Polish Tatra Sheepdog
- Height: 24-28 inches
- Weight: 80-130 lb
- Lifespan: 10-12 years
- Group: not applicable
- Best Suited For: active singles, active families, experienced dog owners, house with a yard
- Temperament: Intelligent, independent, hard-working, gentle
- Comparable Breeds: Great Pyrenees, Kuvasz
Polish Tatra Sheepdog Basics
The Polish Tatra Sheepdog doesn’t look like the typical sheepdog. It doesn’t have a long, shaggy coat and it does have a beard and mustache to match. In fact, upon seeing this dog for the first time you might think that he is some kind of white-coated retriever or even a Great Pyrenees. Though the Polish Tatra Sheepdog doesn’t look like your average sheepdog, it is a talented herding breed and also incredibly independent and hard-working. If you are looking for a dog that doesn’t need to be by your side day in and day out but will develop a close bond with family, consider the Polish Tatra Sheepdog.
The Polish Tatra Sheepdog doesn’t look like your average sheepdog.
The Polish Tatra Sheepdog belongs to an eclectic group of rare dog breeds, though this label can be a little confusing because they are actually fairly common in their native land. It originated in Podhale, the Tatra Mountain region of Poland – that is where it gets its name. This breed is also known as the Polish Mountain Sheepdog or the Owczarek Podhalanski. This dog has lived and worked in the Polish mountains for many thousands of years, so long that its exact origins are unknown. One theory states that this sheepdog came from the Mastiff breed while others include them in the same class as other mountain herding breeds like the Kuvasz, the Great Pyrenees, and the Maremma Sheepdog.
As a large-breed dog breed, the Polish Tatra Sheepdog should be fed a high-quality commercial dog food diet formulated for dogs of its size. Because this breed is a high-energy herding breed, however, an active or working breed formula may be more appropriate to meet his needs.
The Polish Tatra Sheepdog was developed as a mountain herding breed which means that it has a independent nature and a strong will.
The Polish Tatra Sheepdog was developed as a mountain herding breed which means that it has a independent nature and a strong will. These dogs were developed to be self-sufficient and to work without much guidance. This can be a good thing if you are looking for a low-maintenance dog but it can be a problem if you expect your dog to be people-oriented and playful. These dogs can be a little bit aloof around strangers so early socialization and training is recommended – you should also maintain a firm and consistent hand in training throughout the dog’s life.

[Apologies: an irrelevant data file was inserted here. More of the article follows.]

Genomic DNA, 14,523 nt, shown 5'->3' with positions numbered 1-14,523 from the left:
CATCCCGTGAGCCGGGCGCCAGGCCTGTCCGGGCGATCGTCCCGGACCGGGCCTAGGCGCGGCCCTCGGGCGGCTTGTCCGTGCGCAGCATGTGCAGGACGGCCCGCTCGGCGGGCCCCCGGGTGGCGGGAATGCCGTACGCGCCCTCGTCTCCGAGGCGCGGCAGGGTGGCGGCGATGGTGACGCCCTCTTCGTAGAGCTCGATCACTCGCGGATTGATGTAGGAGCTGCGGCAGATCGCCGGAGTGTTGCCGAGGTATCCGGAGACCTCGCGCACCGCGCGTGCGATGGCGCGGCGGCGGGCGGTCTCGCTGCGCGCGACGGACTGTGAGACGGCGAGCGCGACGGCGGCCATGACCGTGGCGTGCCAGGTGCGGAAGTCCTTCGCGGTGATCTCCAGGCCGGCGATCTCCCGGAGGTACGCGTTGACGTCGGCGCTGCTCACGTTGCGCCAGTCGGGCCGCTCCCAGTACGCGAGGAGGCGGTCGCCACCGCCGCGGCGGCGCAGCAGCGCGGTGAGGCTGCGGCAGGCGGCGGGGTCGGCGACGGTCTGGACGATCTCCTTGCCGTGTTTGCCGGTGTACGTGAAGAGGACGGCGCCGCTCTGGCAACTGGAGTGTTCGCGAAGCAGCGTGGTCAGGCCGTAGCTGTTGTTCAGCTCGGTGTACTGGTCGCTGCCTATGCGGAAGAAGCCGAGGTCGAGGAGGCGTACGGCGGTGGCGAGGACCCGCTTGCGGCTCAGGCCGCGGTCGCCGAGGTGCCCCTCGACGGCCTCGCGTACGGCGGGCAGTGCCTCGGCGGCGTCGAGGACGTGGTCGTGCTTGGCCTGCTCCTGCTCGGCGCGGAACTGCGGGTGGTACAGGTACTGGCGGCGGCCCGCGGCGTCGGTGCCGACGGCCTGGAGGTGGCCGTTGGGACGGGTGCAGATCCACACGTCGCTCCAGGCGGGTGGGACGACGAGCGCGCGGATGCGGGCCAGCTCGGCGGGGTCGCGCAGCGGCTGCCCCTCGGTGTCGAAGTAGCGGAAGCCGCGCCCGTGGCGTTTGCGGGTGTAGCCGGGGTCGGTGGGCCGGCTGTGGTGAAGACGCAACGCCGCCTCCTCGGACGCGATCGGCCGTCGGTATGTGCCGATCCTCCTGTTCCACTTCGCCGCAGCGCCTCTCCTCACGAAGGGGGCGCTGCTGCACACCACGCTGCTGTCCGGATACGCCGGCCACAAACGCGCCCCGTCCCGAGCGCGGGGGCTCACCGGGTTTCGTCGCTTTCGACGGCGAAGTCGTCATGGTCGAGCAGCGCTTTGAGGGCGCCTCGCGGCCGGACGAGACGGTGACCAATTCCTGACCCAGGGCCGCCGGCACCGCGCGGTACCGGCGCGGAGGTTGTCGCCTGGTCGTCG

The Polish Tatra Sheepdog is a large dog that typically stands 24 to 28 inches tall and weighs anywhere from 80 to 130 pounds at maturity.
As a herding breed, the Polish Tatra Sheepdog tends to be fairly independent. This being said, they also form strong bonds with family and can be protective of their loved ones even if they are not always the most affectionate of companions. The Polish Tatra Sheepdog is not overly active indoors (though they do require plenty of daily exercise) and they don’t need to spend every waking minute by your side. They are naturally protective of their family and will bark at any suspicious, though they are not inherently violent or aggressive.
Common Health Problems
The Polish Tatra Sheepdog is considered a fairly rare breed but there is still some information available about health problems known to affect the breed. As a large-breed dog, the Polish Tatra Sheepdog is at risk for musculoskeletal issues like hip dysplasia and patellar luxation as well as gastric torsion. These dogs may also be at risk for epilepsy, juvenile cataracts, and allergic dermatitis.
The average lifespan of the Polish Tatra Sheepdog breed is about 10 to 12 years.
The Polish Tatra Sheepdog was developed as a herding breed so it has good stamina and endurance. These dogs require a long daily walk to meet their exercise requirements and they also appreciate having a fenced yard to run around in. These dogs do not tend to do well with apartment or condo living, even though they don’t tend to be active indoors.
The Polish Tatra Sheepdog forms strong bonds with family and can be protective of their loved ones.
The Polish Tatra Sheepdog is still considered a rare breed and has not yet been accepted by the AKC.
As a mountain breed, the Polish Tatra Sheepdog has a thick coat that protects it from cold and harsh weather. These dogs have a pure white double coat and the top layer of fur sometimes has a bit of a wave to it. Its coat is self-cleansing which means that these dogs rarely need a bath. Like many mountain breeds, this sheepdog blows its undercoat in the late Spring so you may need to do some extra brushing and grooming at this time.
The average litter size for the Polish Tatra Sheepdog breed is 5 to 8 puppies. Because the Polish Tatra Sheepdog is a highly independent breed, early socialization and training is highly recommended for puppies if you want your dog to be a family pet and to get along well with strangers.
Photo credit: Michal Bednarek/Bigstock